Screening IBD patients saves lives

At St George's Hospital, we have seen a 70% reduction in hospital-acquired infections after implementing a range of control measures, such as careful handwashing and reduced use of broad spectrum antibiotics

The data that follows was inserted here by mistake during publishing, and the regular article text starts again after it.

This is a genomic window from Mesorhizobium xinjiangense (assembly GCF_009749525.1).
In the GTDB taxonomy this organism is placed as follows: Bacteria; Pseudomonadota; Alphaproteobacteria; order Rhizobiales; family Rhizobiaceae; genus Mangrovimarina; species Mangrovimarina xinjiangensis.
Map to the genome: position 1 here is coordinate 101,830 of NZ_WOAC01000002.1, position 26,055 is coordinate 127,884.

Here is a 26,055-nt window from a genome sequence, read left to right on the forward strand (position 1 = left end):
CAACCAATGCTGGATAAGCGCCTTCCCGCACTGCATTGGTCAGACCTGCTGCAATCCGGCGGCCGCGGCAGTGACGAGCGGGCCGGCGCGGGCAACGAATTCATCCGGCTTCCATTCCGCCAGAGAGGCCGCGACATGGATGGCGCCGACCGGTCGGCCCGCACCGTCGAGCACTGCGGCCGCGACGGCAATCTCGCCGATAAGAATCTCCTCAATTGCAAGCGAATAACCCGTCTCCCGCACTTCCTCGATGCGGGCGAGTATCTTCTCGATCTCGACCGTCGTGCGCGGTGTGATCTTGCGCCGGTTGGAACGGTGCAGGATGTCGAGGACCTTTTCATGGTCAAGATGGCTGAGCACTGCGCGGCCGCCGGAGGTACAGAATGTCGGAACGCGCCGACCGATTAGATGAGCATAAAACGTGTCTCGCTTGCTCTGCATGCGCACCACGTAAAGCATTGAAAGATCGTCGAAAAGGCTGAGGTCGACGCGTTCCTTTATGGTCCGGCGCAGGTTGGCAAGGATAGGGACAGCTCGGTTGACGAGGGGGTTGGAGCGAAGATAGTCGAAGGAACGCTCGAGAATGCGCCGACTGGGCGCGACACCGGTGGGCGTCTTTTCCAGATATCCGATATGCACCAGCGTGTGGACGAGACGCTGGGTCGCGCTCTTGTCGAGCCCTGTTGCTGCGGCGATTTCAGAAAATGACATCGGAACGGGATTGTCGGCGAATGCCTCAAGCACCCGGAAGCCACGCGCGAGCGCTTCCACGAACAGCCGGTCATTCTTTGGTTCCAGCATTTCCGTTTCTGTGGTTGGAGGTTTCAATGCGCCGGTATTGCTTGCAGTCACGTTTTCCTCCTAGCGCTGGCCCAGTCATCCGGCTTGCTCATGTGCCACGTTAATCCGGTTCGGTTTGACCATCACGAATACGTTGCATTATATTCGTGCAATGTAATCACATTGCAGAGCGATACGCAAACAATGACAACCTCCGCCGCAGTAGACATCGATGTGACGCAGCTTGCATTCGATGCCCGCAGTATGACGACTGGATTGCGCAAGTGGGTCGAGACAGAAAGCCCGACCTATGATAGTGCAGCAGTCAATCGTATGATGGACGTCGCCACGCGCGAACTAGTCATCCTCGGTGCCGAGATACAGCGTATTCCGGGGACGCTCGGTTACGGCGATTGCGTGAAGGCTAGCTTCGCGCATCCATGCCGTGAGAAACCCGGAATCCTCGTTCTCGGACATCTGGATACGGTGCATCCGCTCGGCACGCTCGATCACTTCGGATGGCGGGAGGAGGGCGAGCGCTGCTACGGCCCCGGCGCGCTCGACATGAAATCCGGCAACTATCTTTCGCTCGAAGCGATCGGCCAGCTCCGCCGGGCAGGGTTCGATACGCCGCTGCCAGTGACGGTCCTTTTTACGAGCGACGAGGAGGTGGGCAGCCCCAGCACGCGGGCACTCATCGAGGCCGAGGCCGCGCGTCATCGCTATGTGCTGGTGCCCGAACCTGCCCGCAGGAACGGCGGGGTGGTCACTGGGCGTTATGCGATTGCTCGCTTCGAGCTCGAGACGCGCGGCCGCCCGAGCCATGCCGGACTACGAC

Patients admitted to hospital with inflammatory bowel disease (IBD) face a six-fold greater risk of death if they become infected with Clostridium difficile, a new study has found. The researchers from Imperial College London and St George's Healthcare NHS Trust say IBD patients should be screened on admission to protect them from serious illness. Dr Sonia Saxena from the School of Public Health at Imperial College London said: "Hospitals must do everything they can to control infections such as C. difficile. We are asking for these high-risk patients to be screened pro-actively on admission to hospital so that if they are exposed they can be diagnosed and treated more quickly." Dr Richard Pollok from St George's Healthcare NHS Trust, who was the senior author of the study, added: "At St George's Hospital, we have seen a 70% reduction in hospital-acquired infections after implementing a range of control measures, such as careful handwashing and reduced use of broad spectrum antibiotics, but we need to do more to protect vulnerable patients such as those with IBD."

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